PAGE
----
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Calculating state income taxes

Not every state has income tax—but if your state does, learning how to calculate it will help you plan better.

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Now let’s figure out how much the single person making $50,000 a year would pay in state income taxes. Assuming that they’re in a state that has income taxes. And this right here are the current tax brackets for my state. And every state will have different income tax brackets, and they are likely to change year after year. But the important thing to take away is how all of this is calculated.

So at the state level, you still get—at least in the state I’m in—there is a standard deduction. That’s $3,769 for a single filer, for a single person. And instead of having a personal exemption, which reduces your taxable income, which is what we saw at the federal level, they have a tax credit—a personal tax credit. Which essentially is just a credit on your taxes. So this doesn’t reduce your taxable income; this can actually be used against the actual taxes that you owe.

So first, let’s think about what our taxable income is in my state. So I’m starting with $50,000. $50,000 is my gross income. And then I have a standard deduction in my state. The standard deduction in my state of $3,769. Gets me to taxable income in my state of $46,231. Now if you look at these brackets, it looks like we’re falling into this 8% bracket right over here. But just as we said in the federal example, that does not mean we pay 8% on all $46,231. It means we only pay the 8% on the increment above $37,005. For the rest of the brackets we pay 1% on the first $7,124.2% on the increment up to $16,980. So on and so forth.

So let’s calculate what that is. So we are going to pay 1% on the first $7,124. Then to that, we’re going to pay 2% on the increment up to $16,980. And that increment is $16,980 minus $7,124. And then, we’re going to pay 4% on the increment up to $26,657. So it’s that number minus $16,890. And then, we’re going to pay 6% on the increment up to $37,005. So that’s $37,005 minus $26,657. And then, we’re in the home stretch here, we're going to pay 8% on the increment above $37,005. So our taxable income, we already saw is $46,231. So it’s $46,231 minus $37,005. Brings us to… Did I type all that in right? Let’s see... Times 1%, and then we have 2% times… yep that looks right, and then we have 4%. I want to make sure I’m typing all of this in correctly. And then $37,000 minus $26,657, and then that 6% and then 8% on that last increment… Drum roll please… We get to $2,018, just based on the brackets right over here. So at the state level, it looks like we have $2,018 just based on our taxable income.

But now we have to factor in this tax credit. And a tax credit as opposed to a deduction. Remember, a deduction or an exemption reduces your taxable income. A credit goes directly against your taxes.

So we were going to pay $2,018, but we get a credit of $102, which gets us to $1,916 in state taxes. So our total taxes, $9,754 at the federal level, $1,916 at the state level. And so our actual take-home pay is going to be, let’s see, $50,000 is what we’re starting with. We’re going to pay at the federal level. I actually already figured out in our last video what we’re left with. But at the federal level we’re going to start off paying $9,754. Then at the state level we’re going to pay $1,916. Getting us to $38,330 take-home pay.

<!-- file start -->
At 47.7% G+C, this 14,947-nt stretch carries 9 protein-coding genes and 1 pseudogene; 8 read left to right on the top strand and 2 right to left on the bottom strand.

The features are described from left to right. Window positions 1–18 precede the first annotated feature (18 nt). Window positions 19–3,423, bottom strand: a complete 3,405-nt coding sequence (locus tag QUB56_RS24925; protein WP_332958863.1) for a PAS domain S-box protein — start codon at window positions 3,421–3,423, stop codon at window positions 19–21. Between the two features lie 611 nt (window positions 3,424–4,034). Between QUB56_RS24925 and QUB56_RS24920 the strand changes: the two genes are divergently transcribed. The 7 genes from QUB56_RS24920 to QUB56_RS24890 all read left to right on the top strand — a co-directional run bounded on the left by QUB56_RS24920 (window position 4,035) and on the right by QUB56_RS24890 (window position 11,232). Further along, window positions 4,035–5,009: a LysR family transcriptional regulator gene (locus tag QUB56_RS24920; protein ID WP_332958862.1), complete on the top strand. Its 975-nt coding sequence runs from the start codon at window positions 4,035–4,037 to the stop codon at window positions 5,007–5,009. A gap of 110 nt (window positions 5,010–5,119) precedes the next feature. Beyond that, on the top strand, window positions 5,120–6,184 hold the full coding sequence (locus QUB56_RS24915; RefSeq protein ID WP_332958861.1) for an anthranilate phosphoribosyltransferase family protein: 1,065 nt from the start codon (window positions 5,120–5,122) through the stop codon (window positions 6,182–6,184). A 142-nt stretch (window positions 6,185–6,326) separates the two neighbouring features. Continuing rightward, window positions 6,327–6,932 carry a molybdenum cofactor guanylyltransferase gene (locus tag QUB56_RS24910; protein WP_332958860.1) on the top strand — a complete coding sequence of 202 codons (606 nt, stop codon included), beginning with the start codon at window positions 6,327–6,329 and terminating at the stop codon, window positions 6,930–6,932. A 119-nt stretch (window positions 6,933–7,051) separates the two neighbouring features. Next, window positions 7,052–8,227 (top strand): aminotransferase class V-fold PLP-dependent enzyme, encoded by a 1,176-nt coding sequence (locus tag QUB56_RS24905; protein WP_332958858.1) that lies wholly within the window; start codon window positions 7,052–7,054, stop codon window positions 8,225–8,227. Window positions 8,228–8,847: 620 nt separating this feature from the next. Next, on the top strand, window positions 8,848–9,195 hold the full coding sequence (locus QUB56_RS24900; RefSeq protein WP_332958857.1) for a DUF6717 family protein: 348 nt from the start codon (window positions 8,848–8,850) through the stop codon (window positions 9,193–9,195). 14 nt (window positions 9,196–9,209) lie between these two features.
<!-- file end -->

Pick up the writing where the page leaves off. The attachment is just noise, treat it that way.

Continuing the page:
$38,330 is what I’m actually going to be able to spend. And so based on this, we can figure out what an effective tax rate is based on both the federal and state income tax. So if we look at that as a fraction of our original income, $50,000, we are left with 76.6% or another way of thinking about it is roughly 23.4% or 23.3% of your income gets taken for taxes. That is your effective tax rate. And we’re including both federal plus state.

Just look at the number again; you’re keeping 76.6%, so you’re paying 23.34%. Approximately 23%. If you want to look at this on a monthly basis: at $50,000 you thought that you would be taking home $4,166 a month, but now you’re actually going to be taking home $38,330 divided by 12. You’re only going to bring home about $3,194.17, a little under $3,200 a month. So you have to plan accordingly.

Remember, this video is for information purposes only, and is not tax advice. Bank of America doesn’t provide tax advice. Contact a tax advisor to understand how the information in this video may apply to your circumstances. Any information included in this video is not intended or written to be used, and cannot be used, by any recipient to avoid any penalties that may be imposed upon such recipient by the Internal Revenue Service.

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The material provided on this Website is for informational use only and is not intended for financial or investment advice. Bank of America and/or its partners assume no liability for any loss or damage resulting from one's reliance on the material provided. Please also note that such material is not updated regularly and that some of the information may not therefore be current. Consult with your own financial professional when making decisions regarding your financial or investment management. Any U.S. federal tax information included in this communication was not intended or written to be used, and cannot be used, for the purpose of avoiding U.S. federal tax penalties. Neither Bank of America nor any of its affiliates provide legal, tax or accounting advice. You should consult your legal and/or tax advisors before making any financial decisions.

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